Rising inequality erodes confidence in capitalism – study

DAVOS, Switzerland – Rising income inequality is undermining confidence in capitalism around the world, according to a study by PR firm Edelman ahead of the gathering of elites in the Swiss ski resort of Davos.

Among respondents in the report released Monday, 56% believed that capitalism did more harm than good despite another year of solid economic growth and almost full employment in many developed countries.

The sharp finding could create a stir among business leaders and political leaders as they head to the annual meeting of the World Economic Forum.

“We live in a trust paradox,” said Richard Edelman, CEO of Edelman, which has been conducting its trust survey for 20 years. “Since we started measuring confidence, economic growth has fostered rising confidence.”

Although the relationship between economic growth and belief in the system remains in development areas such as the Middle East and Asia, the study showed that rising inequality in many rich countries has contributed to a weakening of confidence in capitalism.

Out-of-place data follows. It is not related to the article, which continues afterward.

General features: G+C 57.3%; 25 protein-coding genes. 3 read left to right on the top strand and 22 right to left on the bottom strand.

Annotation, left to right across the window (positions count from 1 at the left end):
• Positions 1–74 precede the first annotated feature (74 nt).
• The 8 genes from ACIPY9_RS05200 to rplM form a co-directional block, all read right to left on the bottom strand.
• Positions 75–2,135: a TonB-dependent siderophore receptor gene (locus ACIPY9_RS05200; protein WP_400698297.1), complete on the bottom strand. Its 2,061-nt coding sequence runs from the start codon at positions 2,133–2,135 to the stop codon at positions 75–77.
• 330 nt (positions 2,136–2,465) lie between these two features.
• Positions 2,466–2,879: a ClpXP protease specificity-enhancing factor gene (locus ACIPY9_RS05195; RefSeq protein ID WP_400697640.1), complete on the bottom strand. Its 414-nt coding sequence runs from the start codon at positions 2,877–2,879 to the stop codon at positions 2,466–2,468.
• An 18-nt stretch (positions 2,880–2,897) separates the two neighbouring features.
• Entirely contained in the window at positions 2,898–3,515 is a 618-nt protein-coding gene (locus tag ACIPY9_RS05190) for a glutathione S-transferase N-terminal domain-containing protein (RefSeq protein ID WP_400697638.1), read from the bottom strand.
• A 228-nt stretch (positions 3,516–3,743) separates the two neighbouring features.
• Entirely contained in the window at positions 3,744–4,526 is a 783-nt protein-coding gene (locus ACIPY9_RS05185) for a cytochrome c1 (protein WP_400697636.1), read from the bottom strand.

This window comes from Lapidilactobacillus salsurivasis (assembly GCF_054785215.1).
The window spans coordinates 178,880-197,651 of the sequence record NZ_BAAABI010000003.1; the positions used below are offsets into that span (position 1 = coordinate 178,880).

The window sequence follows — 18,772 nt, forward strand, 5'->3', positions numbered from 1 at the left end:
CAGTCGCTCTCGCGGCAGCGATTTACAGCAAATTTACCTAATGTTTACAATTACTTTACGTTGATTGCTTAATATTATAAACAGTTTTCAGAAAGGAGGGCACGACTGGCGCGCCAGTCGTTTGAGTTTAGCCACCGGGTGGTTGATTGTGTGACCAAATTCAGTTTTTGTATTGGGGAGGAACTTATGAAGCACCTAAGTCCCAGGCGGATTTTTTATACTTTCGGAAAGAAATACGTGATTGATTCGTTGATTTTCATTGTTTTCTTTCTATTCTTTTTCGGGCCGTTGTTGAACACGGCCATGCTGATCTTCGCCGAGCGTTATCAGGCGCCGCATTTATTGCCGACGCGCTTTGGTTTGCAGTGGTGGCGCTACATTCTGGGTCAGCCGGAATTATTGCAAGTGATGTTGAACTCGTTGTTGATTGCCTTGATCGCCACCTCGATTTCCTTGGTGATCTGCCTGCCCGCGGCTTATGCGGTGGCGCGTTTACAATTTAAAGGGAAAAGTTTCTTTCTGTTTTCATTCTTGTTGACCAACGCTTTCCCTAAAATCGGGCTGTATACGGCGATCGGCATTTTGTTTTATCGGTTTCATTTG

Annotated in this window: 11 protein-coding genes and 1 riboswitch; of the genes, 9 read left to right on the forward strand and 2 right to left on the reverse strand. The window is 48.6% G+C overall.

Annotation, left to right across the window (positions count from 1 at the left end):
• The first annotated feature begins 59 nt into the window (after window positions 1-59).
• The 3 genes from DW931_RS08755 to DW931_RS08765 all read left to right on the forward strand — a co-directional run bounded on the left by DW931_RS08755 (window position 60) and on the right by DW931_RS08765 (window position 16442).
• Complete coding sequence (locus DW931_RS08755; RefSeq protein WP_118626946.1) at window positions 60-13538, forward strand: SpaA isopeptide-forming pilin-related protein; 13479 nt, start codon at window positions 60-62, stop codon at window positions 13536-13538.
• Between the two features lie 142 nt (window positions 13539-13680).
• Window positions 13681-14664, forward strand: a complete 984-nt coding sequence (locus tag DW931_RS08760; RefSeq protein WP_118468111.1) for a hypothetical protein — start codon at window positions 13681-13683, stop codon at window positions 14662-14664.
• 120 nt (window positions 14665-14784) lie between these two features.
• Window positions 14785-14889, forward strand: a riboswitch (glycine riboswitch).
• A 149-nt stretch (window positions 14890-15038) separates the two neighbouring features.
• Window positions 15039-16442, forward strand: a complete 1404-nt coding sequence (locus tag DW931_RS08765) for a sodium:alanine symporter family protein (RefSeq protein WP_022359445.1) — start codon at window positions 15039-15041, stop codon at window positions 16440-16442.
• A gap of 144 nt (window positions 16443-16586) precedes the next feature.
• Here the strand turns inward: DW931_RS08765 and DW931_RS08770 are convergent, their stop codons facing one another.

“Fear stifles hope, and long-standing assumptions about hard work leading to upward mobility are now invalid,” Edelman said.

Corruption, corporate bad behavior and fake news erodes confidence, Edelman said, as do fears of automation in the workplace, lack of education, immigration and the concert economy. According to the survey, 83% of employees globally are worried about their jobs.

Businesses and NGOs are the institutions most trusted by people to deal with global issues, a blow to governments divided by populist and partisan politics.

Climate issues are among the most important, and business leaders can no longer ignore consumer concerns, as brands can quickly become tarnished if they are considered unethical.

“There’s an increasing risk of brands being sucked in, and CEOs have a mandate from customers and employees to act,” Edelman said.

Recently, BlackRock CEO Laurence Fink said his company, which manages about $ 7 trillion to investors, will put climate change and sustainability at the center of its investment approach. And Credit Suisse has said after a protest against its activities in a branch in Switzerland that they would stop investing in new coal-fired power plants.

Consumer goods giant Unilever, the maker of Sure deodorants or Comfort fabric conditioners, promised to halve its use of virgin plastic by 2025.

“Business is a catalyst for change,” Edelman said.

The survey involved 30-minute online interviews in 28 countries between October 19 and November 18 with more than 34,000 people worldwide.

Pan Pylas, Associated Press

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